Public Contracts Regulations 2015 - Regulation 73
On 26 February 2015, the Public Contracts Regulations 2015 came into force, transposing into UK national legislation European Union Directive 2014/24/EU. Amongst a raft of changes, one aspect that will be of particular importance to the public and private sectors alike is Regulation 73. This places an obligation on contracting authorities to provide arrangements to govern the sometimes uncomfortable relationship between procurement and contract law.
- The contract has been subject to a substantial modification which would have required a new procurement procedure.
- Grounds for exclusion of the economic operator (as defined by the Directive) become applicable.
- The contract is declared ineffective by a Court.
This is not a change in the law per se as various jurisprudence has created this duty for contracting authorities to terminate when the circumstances outlined above occurred. What Regulation 73 provides for is an obligation for contracting authorities to codify the right to terminate in their contracts. However, the mechanics of how this is to be achieved – notices, payment for loss and expense etc. – is at the discretion of contracting authorities.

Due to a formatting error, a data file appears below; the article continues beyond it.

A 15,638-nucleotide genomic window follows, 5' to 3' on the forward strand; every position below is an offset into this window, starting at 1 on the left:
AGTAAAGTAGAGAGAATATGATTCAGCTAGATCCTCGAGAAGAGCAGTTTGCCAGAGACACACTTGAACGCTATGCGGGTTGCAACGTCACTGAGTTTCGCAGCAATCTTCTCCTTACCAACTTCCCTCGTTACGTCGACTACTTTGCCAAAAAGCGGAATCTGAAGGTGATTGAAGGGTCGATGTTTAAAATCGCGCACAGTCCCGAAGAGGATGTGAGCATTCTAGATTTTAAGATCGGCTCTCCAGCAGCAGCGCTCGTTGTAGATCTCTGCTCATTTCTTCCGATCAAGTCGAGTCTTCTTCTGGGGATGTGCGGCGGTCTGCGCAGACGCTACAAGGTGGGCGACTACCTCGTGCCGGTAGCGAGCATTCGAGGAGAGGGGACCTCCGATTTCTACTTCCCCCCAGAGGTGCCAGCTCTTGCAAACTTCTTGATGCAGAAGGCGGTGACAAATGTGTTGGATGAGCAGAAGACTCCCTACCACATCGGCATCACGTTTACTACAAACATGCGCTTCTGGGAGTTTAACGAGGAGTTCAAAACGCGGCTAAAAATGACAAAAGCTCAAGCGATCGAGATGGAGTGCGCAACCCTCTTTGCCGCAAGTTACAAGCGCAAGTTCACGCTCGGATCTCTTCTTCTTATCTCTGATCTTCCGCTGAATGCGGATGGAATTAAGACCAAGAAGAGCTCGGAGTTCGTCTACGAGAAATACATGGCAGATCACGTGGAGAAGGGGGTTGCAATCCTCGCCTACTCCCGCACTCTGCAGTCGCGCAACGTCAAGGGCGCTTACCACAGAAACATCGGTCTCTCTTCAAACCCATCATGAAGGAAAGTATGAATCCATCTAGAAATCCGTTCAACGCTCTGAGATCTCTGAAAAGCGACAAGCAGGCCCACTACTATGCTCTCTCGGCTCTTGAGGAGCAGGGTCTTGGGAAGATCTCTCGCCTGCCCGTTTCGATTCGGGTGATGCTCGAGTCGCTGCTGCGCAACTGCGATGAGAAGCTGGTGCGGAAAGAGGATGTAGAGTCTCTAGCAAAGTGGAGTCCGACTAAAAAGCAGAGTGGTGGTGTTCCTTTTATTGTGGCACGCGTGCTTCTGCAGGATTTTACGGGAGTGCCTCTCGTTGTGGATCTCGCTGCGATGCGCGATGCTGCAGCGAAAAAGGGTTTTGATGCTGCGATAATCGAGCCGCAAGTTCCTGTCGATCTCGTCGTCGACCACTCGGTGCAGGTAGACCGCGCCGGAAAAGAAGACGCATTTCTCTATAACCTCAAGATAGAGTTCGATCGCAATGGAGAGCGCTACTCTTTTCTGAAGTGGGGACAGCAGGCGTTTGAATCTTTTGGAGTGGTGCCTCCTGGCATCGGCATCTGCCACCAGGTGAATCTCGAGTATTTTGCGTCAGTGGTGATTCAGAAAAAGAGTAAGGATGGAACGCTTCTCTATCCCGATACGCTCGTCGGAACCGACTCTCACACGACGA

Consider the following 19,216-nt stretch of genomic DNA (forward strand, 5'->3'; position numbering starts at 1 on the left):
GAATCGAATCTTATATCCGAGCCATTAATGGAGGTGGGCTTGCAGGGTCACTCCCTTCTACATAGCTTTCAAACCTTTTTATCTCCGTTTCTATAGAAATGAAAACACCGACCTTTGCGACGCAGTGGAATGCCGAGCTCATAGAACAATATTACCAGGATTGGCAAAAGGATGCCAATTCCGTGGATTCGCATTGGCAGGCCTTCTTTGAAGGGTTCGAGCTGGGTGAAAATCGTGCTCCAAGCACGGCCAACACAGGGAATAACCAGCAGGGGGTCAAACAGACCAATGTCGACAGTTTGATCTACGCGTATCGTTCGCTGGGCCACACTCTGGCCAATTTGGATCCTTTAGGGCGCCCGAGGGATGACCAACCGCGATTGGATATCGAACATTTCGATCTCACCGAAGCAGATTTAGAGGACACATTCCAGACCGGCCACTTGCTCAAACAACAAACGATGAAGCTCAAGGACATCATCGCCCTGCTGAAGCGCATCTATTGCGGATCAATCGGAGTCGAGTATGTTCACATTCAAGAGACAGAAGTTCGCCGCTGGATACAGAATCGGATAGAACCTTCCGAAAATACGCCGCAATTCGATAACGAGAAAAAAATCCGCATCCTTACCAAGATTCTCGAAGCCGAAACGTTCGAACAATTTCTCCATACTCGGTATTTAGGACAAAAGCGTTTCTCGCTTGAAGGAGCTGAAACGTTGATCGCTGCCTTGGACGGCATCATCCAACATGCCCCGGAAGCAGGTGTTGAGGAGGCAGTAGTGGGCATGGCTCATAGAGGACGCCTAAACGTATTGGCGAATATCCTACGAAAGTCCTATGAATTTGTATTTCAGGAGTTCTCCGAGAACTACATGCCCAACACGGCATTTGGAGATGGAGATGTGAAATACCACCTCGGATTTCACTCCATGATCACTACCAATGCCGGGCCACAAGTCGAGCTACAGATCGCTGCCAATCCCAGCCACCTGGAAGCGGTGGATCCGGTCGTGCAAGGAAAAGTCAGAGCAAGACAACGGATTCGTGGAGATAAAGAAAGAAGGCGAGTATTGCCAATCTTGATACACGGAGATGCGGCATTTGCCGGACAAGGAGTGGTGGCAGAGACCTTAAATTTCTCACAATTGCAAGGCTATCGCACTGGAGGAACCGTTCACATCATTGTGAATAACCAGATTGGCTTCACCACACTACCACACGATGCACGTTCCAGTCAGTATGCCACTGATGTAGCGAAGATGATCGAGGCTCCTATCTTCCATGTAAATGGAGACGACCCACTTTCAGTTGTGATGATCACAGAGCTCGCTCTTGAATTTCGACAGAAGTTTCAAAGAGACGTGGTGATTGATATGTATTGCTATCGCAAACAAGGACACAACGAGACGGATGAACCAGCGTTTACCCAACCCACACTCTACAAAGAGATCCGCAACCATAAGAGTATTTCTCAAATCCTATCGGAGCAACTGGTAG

Further, and in a ‘belt-and-braces’ approach, Regulation 73 states that where a contracting authority has not included provisions for termination on one or more of the three grounds, such a right may be implied.
Featured articles and news
Urban Heritage, Development and Sustainability: international frameworks, national and local guidance.
What will the General Data Protection Regulations (GDPR) mean for you when they come into force in May?
Business Secretary chairs a new taskforce to monitor and advise on mitigating the impacts of Carillion’s liquidation.
Sir John Armitt is appointed the new chair of the National Infrastructure Commission.
High quality and high density homes - is it what we need or is it storing up trouble?
Government announces its intention to strengthen planning rules to protect music venues and neighbours.
National Audit Office reports that there is little evidence that PFI offers better value than other forms of contracting.
What is liquidation and how does it apply to contractors in the construction industry?
Scrutiny is placed on Carillion's controversial 2013 decision to extend subcontractor payment terms to 120 days.
RSHP unveil their involvement in a boundary crossing which will provide a new entry point into Hong Kong.
With PFI currently under the spotlight due to Carillion, this introductory article explains what they are.
Estimates suggest that up to 30,000 small firms could be at risk of non-payment as a result of Carillion's collapse.